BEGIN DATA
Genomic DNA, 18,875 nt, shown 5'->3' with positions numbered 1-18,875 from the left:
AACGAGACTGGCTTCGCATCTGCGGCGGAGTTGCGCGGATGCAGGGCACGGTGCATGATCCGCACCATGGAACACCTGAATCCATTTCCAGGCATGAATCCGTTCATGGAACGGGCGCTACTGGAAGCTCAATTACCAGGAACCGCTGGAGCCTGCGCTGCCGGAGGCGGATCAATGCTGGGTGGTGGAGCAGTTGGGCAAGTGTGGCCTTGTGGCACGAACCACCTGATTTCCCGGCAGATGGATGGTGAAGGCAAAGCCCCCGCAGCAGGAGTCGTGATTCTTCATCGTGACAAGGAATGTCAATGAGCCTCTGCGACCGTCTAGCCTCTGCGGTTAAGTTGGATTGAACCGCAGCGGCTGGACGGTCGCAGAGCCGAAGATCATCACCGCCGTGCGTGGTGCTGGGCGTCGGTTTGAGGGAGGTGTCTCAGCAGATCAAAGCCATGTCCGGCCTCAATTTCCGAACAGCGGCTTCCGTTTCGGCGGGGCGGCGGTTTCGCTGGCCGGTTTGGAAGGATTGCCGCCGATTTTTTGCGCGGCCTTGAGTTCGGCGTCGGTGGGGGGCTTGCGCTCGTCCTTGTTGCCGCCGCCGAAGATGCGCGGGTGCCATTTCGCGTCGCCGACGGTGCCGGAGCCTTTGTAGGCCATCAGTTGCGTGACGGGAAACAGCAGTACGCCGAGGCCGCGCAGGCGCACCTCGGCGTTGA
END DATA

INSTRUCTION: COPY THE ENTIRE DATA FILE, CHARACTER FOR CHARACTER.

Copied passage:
Genomic DNA, 18,875 nt, shown 5'->3' with positions numbered 1-18,875 from the left:
AACGAGACTGGCTTCGCATCTGCGGCGGAGTTGCGCGGATGCAGGGCACGGTGCATGATCCGCACCATGGAACACCTGAATCCATTTCCAGGCATGAATCCGTTCATGGAACGGGCGCTACTGGAAGCTCAATTACCAGGAACCGCTGGAGCCTGCGCTGCCGGAGGCGGATCAATGCTGGGTGGTGGAGCAGTTGGGCAAGTGTGGCCTTGTGGCACGAACCACCTGATTTCCCGGCAGATGGATGGTGAAGGCAAAGCCCCCGCAGCAGGAGTCGTGATTCTTCATCGTGACAAGGAATGTCAATGAGCCTCTGCGACCGTCTAGCCTCTGCGGTTAAGTTGGATTGAACCGCAGCGGCTGGACGGTCGCAGAGCCGAAGATCATCACCGCCGTGCGTGGTGCTGGGCGTCGGTTTGAGGGAGGTGTCTCAGCAGATCAAAGCCATGTCCGGCCTCAATTTCCGAACAGCGGCTTCCGTTTCGGCGGGGCGGCGGTTTCGCTGGCCGGTTTGGAAGGATTGCCGCCGATTTTTTGCGCGGCCTTGAGTTCGGCGTCGGTGGGGGGCTTGCGCTCGTCCTTGTTGCCGCCGCCGAAGATGCGCGGGTGCCATTTCGCGTCGCCGACGGTGCCGGAGCCTTTGTAGGCCATCAGTTGCGTGACGGGAAACAGCAGTACGCCGAGGCCGCGCAGGCGCACCTCGGCGTTGA